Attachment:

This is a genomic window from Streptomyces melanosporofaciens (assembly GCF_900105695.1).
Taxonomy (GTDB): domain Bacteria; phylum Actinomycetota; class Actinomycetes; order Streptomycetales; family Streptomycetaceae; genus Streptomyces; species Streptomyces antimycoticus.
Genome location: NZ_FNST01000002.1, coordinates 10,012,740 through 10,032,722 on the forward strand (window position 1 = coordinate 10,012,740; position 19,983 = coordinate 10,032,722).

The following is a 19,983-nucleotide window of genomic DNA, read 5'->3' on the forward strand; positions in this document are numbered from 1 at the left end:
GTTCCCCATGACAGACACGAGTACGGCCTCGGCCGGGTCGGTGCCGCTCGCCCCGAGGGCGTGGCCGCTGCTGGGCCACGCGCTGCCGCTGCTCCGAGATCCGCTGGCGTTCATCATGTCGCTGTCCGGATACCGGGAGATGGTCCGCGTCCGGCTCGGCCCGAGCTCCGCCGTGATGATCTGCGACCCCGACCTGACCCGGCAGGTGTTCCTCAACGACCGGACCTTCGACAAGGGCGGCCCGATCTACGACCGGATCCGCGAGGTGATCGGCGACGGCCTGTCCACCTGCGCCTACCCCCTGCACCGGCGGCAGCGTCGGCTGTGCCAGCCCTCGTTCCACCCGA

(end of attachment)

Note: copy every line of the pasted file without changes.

This is a genomic window from Streptomyces melanosporofaciens (assembly GCF_900105695.1).
Taxonomy (GTDB): domain Bacteria; phylum Actinomycetota; class Actinomycetes; order Streptomycetales; family Streptomycetaceae; genus Streptomyces; species Streptomyces antimycoticus.
Genome location: NZ_FNST01000002.1, coordinates 10,012,740 through 10,032,722 on the forward strand (window position 1 = coordinate 10,012,740; position 19,983 = coordinate 10,032,722).

The following is a 19,983-nucleotide window of genomic DNA, read 5'->3' on the forward strand; positions in this document are numbered from 1 at the left end:
GTTCCCCATGACAGACACGAGTACGGCCTCGGCCGGGTCGGTGCCGCTCGCCCCGAGGGCGTGGCCGCTGCTGGGCCACGCGCTGCCGCTGCTCCGAGATCCGCTGGCGTTCATCATGTCGCTGTCCGGATACCGGGAGATGGTCCGCGTCCGGCTCGGCCCGAGCTCCGCCGTGATGATCTGCGACCCCGACCTGACCCGGCAGGTGTTCCTCAACGACCGGACCTTCGACAAGGGCGGCCCGATCTACGACCGGATCCGCGAGGTGATCGGCGACGGCCTGTCCACCTGCGCCTACCCCCTGCACCGGCGGCAGCGTCGGCTGTGCCAGCCCTCGTTCCACCCGA